When I hear people complain about musicals – and by people, I mean people who just don’t like musicals – the theme tends to be that they just don’t make sense. People suddenly burst into song – this is seen as unusual by people who haven’t sat near me at 4:50 on a Friday afternoon – and the plots are frothy.
Now, I’ll agree that if you watch Hollywood musicals of the 30s or stage musicals of the 20s and 30s, the plots are at times little more than excuses to string together some songs, much in the same way pasties and g-strings work for strippers. The plot is not the point. And for some shows, there isn’t even a plot: it really is just songs and skits, what I consider a musical revue.
There is certainly plenty of room for acting in musicals, and I for one do like to have a plot of at least the gauzy dress variety. But I give up a certain adherence to logic when I go to musicals, because what I’m frequently hoping for is to be transported – to be wrapped in an experience of singing, music, and dance that causes my more critical faculties to be poofed away like the fuzz on the head of a dandelion. It’s a cruel world out there, and I swear on a stack of bibles that a good tap dance routine does a lot to sweeten the burden that is life. It does for me, anyway.
Finian’s Rainbow is exactly the kind of sweet, goofy show you want to go to when you need a little something to chase the blues away, when a love story with a happy ending that sends you out the door whistling a jaunty tune is just what the doctor ordered. The plot, about Irish immigrants who bring a leprechaun with them to Depression-era rural Tennessee, wins all of the points for imagination, with no pretense at believability. We’ve got a pot of gold, we’ve got a girl who talks with her feet, we’ve got wishes being granted right and left. God knows mine were, because the songs of Finian’s Rainbow are no fairy gold – they’re true-blue, best of the songbook standards of a quality you’d could spend a year watching new musicals without seeing once. “Old Devil Moon,” “How are Things in Glocca Morra?” I had never heard these songs in context before but I couldn’t believe how lush they were.
Of course, it helped tremendously that the leads had very strong pipes. Christina Bennington is especially magnetic as Sharon; not only does she have a sweet, true voice, but even when she was just listening to other people speak, her charisma held the stage. Joesph Peters is a nice dueter as Woody Mahoney, but his character slides a bit too far to caricature to be compelling. Sadly, a trick was missed with Raymond Walsh’s Og; his big solo could have been a real show-stopper but was instead pleasant but low on calories. Ah well, Laura Bella Griffin’s silent Susan Mahoney managed to say it with her feet; in fact, the dancing in general knocked the walls back. How did they get so much movement in such a small space? As ever, the effect of all of this in the Union is just overwhelming, a kind of theatrical high – some 22 actors all singing in harmony, and dancing, from two feet away and on all sides? It’s the kind of experience you’ll get nowhere else in London, like one of those sound experiments when you have a speaker on each side of you and you feel like you’re actually there. Only, in this case, you are, and it’s really heady fun.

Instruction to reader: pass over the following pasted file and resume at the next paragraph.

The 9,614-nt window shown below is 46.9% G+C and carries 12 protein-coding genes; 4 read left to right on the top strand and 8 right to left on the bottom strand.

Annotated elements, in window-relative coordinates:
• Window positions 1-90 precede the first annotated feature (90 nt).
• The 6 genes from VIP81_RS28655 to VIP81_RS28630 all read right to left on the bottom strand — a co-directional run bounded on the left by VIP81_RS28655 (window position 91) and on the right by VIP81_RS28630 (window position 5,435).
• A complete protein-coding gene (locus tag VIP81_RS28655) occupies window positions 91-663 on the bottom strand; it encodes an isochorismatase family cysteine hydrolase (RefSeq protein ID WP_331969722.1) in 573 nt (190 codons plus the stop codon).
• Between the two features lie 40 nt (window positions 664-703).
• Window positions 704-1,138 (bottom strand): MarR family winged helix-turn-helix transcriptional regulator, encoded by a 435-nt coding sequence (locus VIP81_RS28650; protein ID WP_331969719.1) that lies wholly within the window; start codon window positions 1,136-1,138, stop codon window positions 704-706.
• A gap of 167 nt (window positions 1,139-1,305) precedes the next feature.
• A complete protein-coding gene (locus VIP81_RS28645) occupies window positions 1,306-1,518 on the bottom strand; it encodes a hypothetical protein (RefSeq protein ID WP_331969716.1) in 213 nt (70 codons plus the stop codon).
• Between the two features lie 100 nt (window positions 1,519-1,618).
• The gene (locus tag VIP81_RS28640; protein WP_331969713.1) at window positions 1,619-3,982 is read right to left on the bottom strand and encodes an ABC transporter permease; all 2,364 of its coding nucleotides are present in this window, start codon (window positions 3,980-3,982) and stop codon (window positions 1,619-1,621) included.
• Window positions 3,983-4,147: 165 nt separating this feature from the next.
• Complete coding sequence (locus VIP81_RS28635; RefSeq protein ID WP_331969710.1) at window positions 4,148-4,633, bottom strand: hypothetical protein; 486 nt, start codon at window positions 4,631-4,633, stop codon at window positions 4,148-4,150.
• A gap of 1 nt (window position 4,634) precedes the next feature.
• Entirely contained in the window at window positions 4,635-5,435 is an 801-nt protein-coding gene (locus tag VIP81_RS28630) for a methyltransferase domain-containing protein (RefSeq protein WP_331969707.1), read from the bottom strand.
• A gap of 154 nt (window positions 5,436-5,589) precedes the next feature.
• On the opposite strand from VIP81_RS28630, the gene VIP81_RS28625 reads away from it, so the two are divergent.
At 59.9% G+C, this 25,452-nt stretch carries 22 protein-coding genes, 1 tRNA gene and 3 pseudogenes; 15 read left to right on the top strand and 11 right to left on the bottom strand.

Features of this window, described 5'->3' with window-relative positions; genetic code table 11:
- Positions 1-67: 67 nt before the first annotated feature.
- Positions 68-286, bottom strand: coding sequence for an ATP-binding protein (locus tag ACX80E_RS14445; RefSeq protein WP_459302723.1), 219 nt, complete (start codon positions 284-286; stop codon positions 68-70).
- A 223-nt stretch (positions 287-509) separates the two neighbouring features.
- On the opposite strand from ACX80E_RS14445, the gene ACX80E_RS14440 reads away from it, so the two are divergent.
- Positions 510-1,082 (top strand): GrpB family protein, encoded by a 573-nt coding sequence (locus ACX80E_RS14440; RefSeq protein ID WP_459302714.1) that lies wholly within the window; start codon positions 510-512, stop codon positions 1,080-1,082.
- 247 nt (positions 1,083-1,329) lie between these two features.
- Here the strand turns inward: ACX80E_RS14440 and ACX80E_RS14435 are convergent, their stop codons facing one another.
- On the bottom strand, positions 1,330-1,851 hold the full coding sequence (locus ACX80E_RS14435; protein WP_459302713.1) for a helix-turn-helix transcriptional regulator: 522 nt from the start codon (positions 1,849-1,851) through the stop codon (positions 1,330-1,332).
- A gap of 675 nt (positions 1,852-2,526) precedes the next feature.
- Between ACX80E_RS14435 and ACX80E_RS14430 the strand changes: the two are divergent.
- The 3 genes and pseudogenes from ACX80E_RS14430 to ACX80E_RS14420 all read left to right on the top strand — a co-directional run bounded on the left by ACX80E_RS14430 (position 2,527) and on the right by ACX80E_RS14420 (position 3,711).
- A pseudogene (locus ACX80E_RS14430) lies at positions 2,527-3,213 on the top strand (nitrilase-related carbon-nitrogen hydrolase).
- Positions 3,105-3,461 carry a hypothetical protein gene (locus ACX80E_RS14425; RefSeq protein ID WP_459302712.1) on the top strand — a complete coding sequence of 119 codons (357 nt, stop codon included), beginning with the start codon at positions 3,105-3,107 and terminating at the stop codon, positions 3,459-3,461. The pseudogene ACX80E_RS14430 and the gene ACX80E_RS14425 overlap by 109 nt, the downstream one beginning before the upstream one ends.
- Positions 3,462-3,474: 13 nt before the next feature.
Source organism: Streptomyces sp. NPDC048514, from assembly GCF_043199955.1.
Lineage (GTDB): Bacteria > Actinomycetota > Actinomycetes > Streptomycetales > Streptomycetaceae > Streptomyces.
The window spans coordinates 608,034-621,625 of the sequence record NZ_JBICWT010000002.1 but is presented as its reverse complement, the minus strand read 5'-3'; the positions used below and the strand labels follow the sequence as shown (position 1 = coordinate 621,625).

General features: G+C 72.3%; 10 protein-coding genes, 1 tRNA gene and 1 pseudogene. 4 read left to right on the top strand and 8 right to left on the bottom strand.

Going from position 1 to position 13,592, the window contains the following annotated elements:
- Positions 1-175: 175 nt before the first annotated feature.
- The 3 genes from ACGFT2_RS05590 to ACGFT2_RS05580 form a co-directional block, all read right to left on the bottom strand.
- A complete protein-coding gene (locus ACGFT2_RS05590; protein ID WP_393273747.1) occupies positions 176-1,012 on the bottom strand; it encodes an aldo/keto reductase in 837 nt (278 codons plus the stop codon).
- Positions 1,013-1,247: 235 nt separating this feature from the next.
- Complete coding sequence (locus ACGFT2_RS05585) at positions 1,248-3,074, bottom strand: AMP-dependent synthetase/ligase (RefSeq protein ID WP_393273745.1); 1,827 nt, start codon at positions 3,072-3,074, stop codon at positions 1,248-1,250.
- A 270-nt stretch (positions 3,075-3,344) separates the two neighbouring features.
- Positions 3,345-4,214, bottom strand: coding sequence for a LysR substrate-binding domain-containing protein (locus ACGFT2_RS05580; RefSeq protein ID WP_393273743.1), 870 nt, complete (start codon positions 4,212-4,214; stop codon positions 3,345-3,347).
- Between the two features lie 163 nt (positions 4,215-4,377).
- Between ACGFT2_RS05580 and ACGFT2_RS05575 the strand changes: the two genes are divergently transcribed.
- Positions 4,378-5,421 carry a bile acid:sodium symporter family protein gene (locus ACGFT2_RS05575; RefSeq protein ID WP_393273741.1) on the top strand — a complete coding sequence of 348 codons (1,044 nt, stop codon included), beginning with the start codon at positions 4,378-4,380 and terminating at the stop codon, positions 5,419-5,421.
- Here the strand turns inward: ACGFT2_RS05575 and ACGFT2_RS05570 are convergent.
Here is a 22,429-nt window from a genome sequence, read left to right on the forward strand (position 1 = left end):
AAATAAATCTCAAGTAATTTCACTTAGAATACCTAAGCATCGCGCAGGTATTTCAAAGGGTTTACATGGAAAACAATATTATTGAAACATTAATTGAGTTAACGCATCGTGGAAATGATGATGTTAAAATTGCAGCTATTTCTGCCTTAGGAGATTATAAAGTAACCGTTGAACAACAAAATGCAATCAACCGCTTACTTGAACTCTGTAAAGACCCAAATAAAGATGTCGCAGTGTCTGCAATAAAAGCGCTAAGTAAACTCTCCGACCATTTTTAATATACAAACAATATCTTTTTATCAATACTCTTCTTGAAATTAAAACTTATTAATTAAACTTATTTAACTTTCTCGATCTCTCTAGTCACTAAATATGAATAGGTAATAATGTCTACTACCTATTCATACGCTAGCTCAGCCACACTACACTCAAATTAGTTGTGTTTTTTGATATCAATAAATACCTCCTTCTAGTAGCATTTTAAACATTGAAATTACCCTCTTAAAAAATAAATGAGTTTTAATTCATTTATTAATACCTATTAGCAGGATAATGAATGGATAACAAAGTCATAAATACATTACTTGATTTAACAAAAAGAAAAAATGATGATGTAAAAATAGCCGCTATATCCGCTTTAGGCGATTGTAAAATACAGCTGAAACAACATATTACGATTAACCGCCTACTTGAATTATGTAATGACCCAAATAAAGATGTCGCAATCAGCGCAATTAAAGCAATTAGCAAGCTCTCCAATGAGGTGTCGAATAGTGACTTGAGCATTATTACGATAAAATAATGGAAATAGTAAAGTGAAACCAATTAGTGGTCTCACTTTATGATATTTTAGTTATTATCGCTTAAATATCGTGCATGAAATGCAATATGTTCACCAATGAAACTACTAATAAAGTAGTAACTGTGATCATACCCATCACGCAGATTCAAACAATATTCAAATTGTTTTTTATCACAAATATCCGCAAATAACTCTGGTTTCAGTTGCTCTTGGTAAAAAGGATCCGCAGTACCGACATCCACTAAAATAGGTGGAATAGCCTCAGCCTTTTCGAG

In a time when the government is working on kicking the poor out of every place they live and build their communities, whether through a bedroom tax or simply shipping subsidized housing (and the people that live in it) away from jobs and off to the hinterlands, the “message” of Finian’s Rainbow is actually still quite relevant, although the community it depicts, with people of all races living together peacefully, still seems a bit of a dream. But it’s a dream I enjoyed watching playing out in front of me (I can’t tell you how happy I was to see a black character in a play from the 40s talking about going to Tuskegee University!). Even if this play is a little slice of fantasy, it was the flavor I gobbled up hungrily. And if the musical equivalent of dessert is what’s on your menu tonight, you could hardly do better than Finian’s Rainbow.
(This review is for a performance that took place on Saturday, February 22nd, 2014. It continues through March 15th.)